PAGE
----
Wednesday, August 15, 2012

Silver Dollars - Ducktales at 25 Part 3

In our last episode, I talked about free stickers and erased video tapes. And now, back to our story...

Season 2 (1989): Now Ducktales was going to be on a different TV station in New York - PIX11, and it would be part of an hour-long block with a new show, Chip and Dale's Rescue Rangers. I've got to admit that by this time, I had seen all the episodes from the first season at least three times and was watching other stuff. There was a clone of Double Dare called Fun House, which I found more entertaining because it had more of a pace to it (Double Dare tended to be show host Mark Summers motormouths play-by-play on updated versions of rounds of ring toss, frankly), but it was knocked out of PIX11's Fall schedule to make way for the new "DisneyHour". Who was going to complain? New Ducktales episodes? Not me!

But come September, I was willing to skip the Monday afternoon premiere in favor of watching an episode of The Super Mario Brothers Super Show, which had premiered a week earlier. Big Mistake. The episode of SMBSH that aired that day was a clunker, so I switched over to see what was happening on Ducktales. The were showing the "Tralla La" episode. I couldn't believe what I had missed out on! It's even more of a big deal now, because the episode has been censored - a key scene where Fenton creates a rescue flare by lighting up a bottle of Scrooge's nerve tonic was deleted from future broadcasts. If the episode is ever released on DVD, I wonder if they'll show it complete and uncut...
Anyway, the heck with Mario, I went right back to watching Ducktales. Among the notable episodes from that season:

Tralla La: Scrooge has a breakdown from too much business. The antidote is a stay at an exotic faraway land where money and greed do not exist - until he gets there and Fenton makes the discarded bottle caps from Scrooge's nerve tonic the new currency. It wasn't until I actually read the Carl Barks comic that inspired it that I understood why Scrooge specifically choose to act like a squirrel in his "fugue state". Nervous breakdowns are heavy subject matter for a weekday afternoon cartoon. As the years went by, characters plagued by stress and anxiety become recurring themes in most of the Disney Afternoon toons (Scrooge and his "worry room", Dale's inferiority crises in Rescue Rangers, Pete and his "stress level" in Goof Troop, Lucky Piquel and Sgt. Grating in Bonkers, even Darkwing Duck suffered from stress about his public image and paranoia about being usurped by anyone offering a helping hand).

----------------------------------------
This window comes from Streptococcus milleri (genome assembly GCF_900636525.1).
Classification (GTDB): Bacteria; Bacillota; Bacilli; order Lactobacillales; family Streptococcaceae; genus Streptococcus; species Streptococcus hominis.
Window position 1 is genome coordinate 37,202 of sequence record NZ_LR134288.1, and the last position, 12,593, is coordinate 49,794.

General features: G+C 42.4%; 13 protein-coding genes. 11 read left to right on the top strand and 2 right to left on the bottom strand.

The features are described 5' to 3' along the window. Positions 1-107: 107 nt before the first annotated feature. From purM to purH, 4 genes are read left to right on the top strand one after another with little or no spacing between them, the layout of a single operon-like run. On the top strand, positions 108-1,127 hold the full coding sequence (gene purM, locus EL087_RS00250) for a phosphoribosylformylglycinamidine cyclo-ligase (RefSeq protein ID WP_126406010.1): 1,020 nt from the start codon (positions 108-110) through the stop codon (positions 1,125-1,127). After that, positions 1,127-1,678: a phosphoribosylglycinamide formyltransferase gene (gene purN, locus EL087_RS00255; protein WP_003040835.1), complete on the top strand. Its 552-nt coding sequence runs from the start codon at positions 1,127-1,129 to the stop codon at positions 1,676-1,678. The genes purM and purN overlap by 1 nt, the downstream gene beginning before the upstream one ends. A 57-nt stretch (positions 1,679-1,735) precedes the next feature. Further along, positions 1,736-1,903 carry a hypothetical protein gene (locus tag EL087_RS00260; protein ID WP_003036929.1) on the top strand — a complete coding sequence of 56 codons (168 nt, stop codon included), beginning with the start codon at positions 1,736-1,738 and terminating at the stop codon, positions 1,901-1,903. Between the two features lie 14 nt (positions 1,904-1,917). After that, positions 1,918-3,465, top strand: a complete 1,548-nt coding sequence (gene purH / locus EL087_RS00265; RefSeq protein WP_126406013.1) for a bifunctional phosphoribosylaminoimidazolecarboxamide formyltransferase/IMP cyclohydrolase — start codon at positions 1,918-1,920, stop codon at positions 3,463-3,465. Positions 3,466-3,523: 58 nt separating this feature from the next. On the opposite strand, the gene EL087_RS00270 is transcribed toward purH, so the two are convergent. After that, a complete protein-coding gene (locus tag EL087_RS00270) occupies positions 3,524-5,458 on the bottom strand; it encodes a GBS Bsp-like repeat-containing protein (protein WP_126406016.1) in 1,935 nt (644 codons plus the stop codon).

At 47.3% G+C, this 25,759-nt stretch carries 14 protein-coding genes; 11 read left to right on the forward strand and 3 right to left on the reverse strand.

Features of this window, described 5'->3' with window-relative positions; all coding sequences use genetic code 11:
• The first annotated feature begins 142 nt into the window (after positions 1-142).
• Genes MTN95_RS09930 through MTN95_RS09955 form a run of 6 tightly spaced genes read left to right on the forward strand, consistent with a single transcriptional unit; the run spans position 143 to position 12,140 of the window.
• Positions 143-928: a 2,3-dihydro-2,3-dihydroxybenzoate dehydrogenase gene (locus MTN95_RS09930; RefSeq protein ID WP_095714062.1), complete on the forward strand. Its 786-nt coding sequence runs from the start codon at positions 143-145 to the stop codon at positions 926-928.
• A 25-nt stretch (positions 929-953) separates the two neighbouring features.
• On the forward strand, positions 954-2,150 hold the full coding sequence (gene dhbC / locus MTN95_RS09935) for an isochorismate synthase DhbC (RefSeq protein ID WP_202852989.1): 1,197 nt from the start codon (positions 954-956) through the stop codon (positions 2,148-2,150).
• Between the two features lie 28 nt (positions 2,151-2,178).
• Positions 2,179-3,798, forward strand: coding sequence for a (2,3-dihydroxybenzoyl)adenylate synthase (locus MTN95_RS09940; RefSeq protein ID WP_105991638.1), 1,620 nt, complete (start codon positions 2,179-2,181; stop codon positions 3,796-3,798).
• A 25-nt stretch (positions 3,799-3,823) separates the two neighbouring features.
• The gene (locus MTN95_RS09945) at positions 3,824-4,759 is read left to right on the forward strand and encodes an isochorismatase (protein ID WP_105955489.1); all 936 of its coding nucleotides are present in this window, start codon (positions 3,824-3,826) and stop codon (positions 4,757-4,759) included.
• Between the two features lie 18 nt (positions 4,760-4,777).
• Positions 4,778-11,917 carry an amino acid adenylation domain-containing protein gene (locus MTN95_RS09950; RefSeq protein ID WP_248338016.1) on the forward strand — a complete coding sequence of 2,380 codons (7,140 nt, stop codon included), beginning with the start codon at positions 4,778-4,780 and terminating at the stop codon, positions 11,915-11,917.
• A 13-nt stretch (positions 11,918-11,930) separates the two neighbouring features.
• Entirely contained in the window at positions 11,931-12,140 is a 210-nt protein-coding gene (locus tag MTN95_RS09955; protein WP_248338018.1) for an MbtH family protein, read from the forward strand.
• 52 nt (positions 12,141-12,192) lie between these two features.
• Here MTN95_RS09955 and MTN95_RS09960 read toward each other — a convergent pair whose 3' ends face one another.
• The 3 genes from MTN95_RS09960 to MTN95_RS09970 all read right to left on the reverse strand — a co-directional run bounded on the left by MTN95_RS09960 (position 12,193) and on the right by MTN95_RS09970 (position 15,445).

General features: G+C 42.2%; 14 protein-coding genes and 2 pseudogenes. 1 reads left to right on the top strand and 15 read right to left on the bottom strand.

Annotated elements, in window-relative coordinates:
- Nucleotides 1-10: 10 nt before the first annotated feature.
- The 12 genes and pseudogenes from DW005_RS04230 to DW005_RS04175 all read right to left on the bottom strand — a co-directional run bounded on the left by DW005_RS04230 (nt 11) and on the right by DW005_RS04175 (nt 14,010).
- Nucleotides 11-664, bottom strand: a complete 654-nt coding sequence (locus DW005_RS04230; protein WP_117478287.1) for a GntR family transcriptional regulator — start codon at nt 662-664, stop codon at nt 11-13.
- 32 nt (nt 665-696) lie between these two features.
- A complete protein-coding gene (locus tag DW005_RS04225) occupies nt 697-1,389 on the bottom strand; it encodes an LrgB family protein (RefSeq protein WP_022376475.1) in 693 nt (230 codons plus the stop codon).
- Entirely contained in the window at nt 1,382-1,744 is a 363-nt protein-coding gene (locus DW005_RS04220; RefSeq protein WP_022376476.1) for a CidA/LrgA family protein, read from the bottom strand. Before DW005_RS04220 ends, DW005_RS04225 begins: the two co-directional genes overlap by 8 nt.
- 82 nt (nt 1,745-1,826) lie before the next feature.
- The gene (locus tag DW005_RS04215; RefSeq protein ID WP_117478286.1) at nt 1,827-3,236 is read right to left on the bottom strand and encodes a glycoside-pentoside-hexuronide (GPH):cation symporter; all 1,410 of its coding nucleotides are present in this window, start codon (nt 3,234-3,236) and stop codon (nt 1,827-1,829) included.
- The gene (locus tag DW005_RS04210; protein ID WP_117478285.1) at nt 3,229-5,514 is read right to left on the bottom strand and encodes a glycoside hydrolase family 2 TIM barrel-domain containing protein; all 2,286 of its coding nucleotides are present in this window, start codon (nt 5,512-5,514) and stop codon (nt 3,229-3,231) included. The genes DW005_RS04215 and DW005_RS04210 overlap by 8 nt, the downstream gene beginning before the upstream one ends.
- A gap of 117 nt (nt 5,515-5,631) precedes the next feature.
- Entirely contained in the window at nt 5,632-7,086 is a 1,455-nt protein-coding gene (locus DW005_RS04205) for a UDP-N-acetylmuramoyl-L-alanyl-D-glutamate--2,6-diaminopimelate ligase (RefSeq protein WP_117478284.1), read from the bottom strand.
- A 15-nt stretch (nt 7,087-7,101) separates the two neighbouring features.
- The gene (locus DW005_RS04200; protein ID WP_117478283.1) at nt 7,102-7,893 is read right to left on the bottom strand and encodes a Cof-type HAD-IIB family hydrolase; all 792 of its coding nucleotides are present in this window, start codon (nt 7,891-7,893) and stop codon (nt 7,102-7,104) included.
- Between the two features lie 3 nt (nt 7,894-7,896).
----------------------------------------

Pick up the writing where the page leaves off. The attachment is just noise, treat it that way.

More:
Allowance Day: I included this one because the "convince-someone-else-that-today-is-payday-and-realize-that-the-whole-world-was-fooled-and-you-have-to-move-the-clouds-to-reveal-an-eclipse-of-the-sun" theme was also used in an episode of Talespin. I think it worked better on Talespin, due to the handily established Thembrians and their politics, but act 3 of this episode (with Scrooge and Fenton facing a firing squad - the one sequence that plays out better than it did on the Talespin episode) is terrific, the stuff of old Golden Age Superman comics.

The Big Flub: this episode, in which Fenton tries to get a promotion in one of Scrooge's other companies, only to wind up creating a marketing campaign for Gyro's helium-infused bubble gum prototype that makes people float into the air before and after they've chewed it, is very, very Barksian . I don't know if there's a speciffic story that inspired it, but it does seem like one of Donald's blunders.

The Masked Mallard: One of the few episodes in which Scrooge saves the day entirley on his own. I don't know if this was one possible inspiration for Darkwing Duck, but I'm inclined to think the inspiration for Scrooge's pogo cane in the Ducktales NES video game came from here. The plot: Scrooge thinks dressing up as a superhero will result in good PR. Obviously he's never read Spider-Man comics.

Scrooge's Last Adventure: another story in which a clunky 1980s computer outperforms anything we have on the market today and tomorrow, as well as a new feature for Scrooge's cane that Capcom forgot to add in the video game. The Plot: Scrooge thinks he's dying and Fenton suggests downloading his fortune into a computer. The problem is that Fenton doesn't know how to work a computer! so, obviously the best way to retrieve the data (or electric assets) is the enter the computer, TRONstyle and catch the dollar signs with butterfly nets while evading Moby Glitch. Again, we have another episode that was recycled into a Talespin story, though this time both work well on their own terms.